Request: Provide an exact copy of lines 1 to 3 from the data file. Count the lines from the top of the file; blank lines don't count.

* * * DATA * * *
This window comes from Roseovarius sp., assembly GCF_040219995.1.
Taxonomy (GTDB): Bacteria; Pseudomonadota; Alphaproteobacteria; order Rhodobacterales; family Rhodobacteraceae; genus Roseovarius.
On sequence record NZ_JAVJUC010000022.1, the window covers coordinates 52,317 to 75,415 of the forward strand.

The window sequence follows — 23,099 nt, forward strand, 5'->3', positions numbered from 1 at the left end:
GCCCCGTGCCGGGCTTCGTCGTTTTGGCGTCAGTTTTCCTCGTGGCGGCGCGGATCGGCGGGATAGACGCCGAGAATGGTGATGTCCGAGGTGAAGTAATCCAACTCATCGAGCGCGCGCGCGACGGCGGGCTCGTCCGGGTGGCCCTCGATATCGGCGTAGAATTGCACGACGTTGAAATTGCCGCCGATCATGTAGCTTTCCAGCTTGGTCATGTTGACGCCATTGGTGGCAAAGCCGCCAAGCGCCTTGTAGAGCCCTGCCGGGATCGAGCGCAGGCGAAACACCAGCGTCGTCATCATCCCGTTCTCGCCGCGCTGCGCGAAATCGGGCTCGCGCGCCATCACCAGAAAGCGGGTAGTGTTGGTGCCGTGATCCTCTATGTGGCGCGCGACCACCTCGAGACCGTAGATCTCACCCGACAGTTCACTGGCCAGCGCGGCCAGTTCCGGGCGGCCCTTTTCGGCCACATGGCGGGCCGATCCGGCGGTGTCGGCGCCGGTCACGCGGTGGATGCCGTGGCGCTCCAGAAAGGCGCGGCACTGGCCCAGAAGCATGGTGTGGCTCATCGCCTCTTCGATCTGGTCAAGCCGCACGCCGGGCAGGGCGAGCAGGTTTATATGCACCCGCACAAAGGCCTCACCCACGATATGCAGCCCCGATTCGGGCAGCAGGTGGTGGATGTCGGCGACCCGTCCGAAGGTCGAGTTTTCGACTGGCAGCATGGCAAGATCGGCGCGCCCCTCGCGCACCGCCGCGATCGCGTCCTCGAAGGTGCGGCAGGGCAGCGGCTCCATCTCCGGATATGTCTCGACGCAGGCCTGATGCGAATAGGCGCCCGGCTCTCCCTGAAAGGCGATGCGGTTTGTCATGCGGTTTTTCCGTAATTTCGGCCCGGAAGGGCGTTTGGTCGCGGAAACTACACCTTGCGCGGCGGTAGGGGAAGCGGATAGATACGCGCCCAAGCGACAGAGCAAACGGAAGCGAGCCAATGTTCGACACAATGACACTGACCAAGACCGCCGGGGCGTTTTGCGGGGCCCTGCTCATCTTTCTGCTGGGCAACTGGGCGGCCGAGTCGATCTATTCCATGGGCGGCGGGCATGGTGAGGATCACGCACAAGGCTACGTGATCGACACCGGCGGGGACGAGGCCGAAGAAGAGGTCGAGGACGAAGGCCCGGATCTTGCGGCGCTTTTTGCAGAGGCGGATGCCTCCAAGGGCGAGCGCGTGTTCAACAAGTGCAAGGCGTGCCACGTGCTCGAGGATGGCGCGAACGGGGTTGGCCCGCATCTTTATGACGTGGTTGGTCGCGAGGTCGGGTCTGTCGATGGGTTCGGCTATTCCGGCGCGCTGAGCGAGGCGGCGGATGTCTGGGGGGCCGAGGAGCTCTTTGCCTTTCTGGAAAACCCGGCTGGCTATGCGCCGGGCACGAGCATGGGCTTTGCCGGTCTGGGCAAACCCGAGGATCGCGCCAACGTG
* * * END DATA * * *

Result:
This window comes from Roseovarius sp., assembly GCF_040219995.1.
Taxonomy (GTDB): Bacteria; Pseudomonadota; Alphaproteobacteria; order Rhodobacterales; family Rhodobacteraceae; genus Roseovarius.
On sequence record NZ_JAVJUC010000022.1, the window covers coordinates 52,317 to 75,415 of the forward strand.